Petrol Prices

Fuel Duty Freeze

During the Conservative Party Conference, chancellor George Osborne pledged that he would freeze fuel duty until 2015.

He said, in part: “Provided we can find the savings to pay for it, I want to freeze fuel duty for the rest of this Parliament… Conservatives don’t just talk about being on the side of hard-working people. We show it day in day out in the policies we deliver.”

Petrol Prices

The Petrol Retailers’ Association (PRA) welcomes the announcement that Chancellor George Osborne MP pledged to freeze fuel duty until the next election in May 2015, meaning that the planned duty rise of 2 pence per litre in September 2014 is unlikely to go ahead.

Brian Madderson, Chairman of the Petrol Retailers Association said: “The PRA has been lobbying Government and the Treasury to make an early announcement about their intentions on freezing fuel duty, so it is welcoming news to hear the Chancellor’s commitment. It will be the longest period of duty freeze (4 years, 4 months), in over 40 years if the announcement goes ahead as planned.”

“Although this is a step in the right direction, it is disappointing that the announcement was dampened with a comment by George Osborne saying, ‘provided we can find the savings to pay for it’. The PRA will continue to liaise with government and we hope to see further developments in due course”

The Road Haulage Association has weighed in with its own perspective on the matter. A spokesman said: “The Road Haulage Association acknowledges the Chancellor’s commitment to freeze the level of fuel duty for the duration of this Parliament, provided that the available money could be found.

The first point made by the RHA in its pre-Budget submission in February this year was to request “a commitment to no further increase in diesel duty this Parliament. The Chancellor’s speech will be seen as all-but granting that request.”

RHA policy director Jack Semple added: “Haulage firms will take on board the Chancellor’s pledge not to increase on this tax on the UK supply chain and will develop their business plans accordingly,” said RHA director of policy Jack Semple.

“We should remember that UK fuel duty is still by far the highest anywhere in the EU. The Chancellor should take the bold step to cut duty, which, as has been demonstrated by independent research commissioned by the RHA for the FairFuelUK Campaign, would boost growth and create jobs.”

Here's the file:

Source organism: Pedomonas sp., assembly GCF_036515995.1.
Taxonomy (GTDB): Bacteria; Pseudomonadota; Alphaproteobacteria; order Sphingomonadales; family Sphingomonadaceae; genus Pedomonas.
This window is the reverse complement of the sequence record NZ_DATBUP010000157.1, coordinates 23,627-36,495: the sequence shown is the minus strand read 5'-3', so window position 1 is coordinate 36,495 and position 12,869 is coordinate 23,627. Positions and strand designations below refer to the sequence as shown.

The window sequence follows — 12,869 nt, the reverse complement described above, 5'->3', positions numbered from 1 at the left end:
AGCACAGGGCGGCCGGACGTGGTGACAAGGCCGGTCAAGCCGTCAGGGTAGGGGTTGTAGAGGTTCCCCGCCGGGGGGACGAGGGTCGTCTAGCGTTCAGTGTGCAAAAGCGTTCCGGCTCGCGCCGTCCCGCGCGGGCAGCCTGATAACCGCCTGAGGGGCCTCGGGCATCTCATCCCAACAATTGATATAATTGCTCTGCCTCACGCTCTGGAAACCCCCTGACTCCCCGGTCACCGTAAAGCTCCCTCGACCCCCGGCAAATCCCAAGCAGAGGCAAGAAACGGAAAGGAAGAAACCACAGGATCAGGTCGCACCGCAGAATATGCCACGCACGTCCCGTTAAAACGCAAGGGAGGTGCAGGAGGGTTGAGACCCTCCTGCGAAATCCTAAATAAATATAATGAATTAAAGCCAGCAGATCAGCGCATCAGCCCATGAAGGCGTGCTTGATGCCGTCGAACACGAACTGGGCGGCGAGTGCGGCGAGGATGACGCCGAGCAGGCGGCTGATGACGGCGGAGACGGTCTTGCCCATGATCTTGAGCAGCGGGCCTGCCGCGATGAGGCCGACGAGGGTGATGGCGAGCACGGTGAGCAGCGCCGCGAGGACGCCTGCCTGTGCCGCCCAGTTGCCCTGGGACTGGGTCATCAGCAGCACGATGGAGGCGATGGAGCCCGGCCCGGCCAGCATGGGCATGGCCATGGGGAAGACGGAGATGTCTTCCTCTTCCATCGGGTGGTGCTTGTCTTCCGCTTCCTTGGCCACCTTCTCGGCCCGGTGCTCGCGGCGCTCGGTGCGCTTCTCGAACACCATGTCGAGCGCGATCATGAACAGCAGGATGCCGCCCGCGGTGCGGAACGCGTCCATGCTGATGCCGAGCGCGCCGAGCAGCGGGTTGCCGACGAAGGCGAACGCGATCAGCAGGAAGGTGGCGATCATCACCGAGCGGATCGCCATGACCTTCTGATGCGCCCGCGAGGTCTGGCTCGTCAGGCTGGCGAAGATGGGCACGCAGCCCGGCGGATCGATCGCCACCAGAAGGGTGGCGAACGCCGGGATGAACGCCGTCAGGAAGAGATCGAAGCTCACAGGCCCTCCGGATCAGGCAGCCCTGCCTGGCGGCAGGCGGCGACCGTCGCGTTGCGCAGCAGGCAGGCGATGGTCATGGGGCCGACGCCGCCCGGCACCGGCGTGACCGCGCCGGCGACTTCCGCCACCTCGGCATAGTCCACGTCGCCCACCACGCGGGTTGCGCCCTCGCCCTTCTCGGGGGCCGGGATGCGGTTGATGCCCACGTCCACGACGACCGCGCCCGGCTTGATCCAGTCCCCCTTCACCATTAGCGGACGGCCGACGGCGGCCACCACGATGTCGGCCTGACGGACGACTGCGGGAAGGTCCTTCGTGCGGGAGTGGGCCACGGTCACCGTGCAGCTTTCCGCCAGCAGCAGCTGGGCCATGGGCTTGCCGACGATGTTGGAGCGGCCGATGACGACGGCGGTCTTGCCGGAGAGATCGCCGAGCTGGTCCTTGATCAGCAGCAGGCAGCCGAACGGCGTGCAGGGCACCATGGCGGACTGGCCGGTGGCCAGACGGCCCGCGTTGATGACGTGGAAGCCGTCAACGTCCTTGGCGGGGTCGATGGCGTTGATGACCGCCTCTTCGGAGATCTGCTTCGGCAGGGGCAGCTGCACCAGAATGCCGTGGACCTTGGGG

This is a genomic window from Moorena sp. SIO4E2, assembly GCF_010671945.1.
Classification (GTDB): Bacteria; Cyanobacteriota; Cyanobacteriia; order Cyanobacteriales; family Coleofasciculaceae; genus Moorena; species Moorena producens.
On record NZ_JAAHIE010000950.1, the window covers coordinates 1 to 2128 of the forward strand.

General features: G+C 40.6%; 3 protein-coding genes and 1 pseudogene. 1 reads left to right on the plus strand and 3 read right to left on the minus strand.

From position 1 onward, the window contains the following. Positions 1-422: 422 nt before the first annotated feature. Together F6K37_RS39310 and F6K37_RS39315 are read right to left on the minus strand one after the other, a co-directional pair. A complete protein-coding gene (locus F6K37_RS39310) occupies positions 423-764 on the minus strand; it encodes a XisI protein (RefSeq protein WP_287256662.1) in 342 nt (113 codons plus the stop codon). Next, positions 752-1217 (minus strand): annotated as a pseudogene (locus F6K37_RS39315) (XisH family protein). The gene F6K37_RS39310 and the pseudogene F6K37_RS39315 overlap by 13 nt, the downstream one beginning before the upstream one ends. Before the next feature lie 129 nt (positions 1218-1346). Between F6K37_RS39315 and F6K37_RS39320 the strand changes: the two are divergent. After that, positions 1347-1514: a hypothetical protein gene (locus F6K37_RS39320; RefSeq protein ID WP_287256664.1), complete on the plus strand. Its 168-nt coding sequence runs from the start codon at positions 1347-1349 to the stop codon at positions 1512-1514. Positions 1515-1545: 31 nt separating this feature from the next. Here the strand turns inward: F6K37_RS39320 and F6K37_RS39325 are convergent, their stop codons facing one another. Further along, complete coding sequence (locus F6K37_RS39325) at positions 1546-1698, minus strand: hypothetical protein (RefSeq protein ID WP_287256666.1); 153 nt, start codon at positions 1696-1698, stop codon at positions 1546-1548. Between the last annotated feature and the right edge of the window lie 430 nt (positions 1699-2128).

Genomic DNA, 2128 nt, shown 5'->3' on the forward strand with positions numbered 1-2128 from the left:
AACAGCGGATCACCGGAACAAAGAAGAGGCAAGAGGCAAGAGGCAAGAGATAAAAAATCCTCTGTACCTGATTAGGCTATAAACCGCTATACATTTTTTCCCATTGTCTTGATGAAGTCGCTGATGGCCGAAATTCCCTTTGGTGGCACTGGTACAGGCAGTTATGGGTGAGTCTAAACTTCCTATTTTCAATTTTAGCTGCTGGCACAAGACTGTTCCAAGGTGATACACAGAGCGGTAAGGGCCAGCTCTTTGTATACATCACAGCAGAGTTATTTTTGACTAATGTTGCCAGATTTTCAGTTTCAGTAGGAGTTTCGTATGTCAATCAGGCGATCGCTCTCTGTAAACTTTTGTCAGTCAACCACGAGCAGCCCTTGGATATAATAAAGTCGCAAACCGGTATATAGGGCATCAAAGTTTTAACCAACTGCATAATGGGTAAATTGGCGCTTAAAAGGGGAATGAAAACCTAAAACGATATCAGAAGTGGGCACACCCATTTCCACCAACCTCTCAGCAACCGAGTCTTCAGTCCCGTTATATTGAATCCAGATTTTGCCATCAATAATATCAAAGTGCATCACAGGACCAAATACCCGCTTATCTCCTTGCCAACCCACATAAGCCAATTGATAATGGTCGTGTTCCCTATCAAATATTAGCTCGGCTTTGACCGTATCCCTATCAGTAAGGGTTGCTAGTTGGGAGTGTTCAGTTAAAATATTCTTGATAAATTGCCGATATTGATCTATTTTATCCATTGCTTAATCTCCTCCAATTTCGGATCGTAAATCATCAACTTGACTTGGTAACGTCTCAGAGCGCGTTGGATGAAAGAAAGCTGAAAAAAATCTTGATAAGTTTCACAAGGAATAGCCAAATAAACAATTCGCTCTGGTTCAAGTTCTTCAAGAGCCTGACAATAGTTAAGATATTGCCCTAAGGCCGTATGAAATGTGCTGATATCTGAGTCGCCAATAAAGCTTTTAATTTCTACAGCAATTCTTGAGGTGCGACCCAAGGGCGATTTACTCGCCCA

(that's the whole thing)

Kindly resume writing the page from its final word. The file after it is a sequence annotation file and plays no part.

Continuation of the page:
And as one would expect other motoring organisations added their thoughts to the news, including the RAC, who want the chancellor to go even further to help Britain’s hard-working and hard-pressed motorists.

RAC technical director David Bizley said: “The Chancellor’s intention to extend the freeze on fuel duty is welcome, but it’s time for the Government to consider a more radical overhaul of the motoring taxation regime so that fuel poverty becomes a distant memory for those in our society with low income but still have a high dependence on their vehicles.”

“There is, in fact, good evidence that the Treasury coffers would benefit more if he were to reverse the trend and cut fuel duty for struggling motorists.

“Year on year, receipts from petrol and diesel have begun to slowly decline since 2010 when the coalition was formed. Combined petrol and diesel consumption has fallen 6.6% from 48.3bn litres in 2008 to 45.1bn litres in 2012 while fuel duty revenue actually increased by £2bn (£24.1bn to £26.1bn – an 8% increase) due to duty increases of more than 7p a litre in that period.”

“The numbers are a clear illustration of the dilemma in which the Government finds itself. The recession has taken its toll over the last five years and this, combined with motorists driving more fuel efficient, environmentally-friendly vehicles means that Government would need to increase fuel duty at above the rate of inflation, just to maintain tax revenues from fuel.

“Many motorists are suffering genuine hardship as a result of the cost of fuel for essential journeys to the shops, to work and to support their families so fuel duty can no longer be treated by the Treasury as a cash cow.”

Of course, the announcement of the freeze does rely on some government spending savings being effected, so only time will tell if he can pull the prize freeze off. But from the motorist’s perspective, let’s hope he can!

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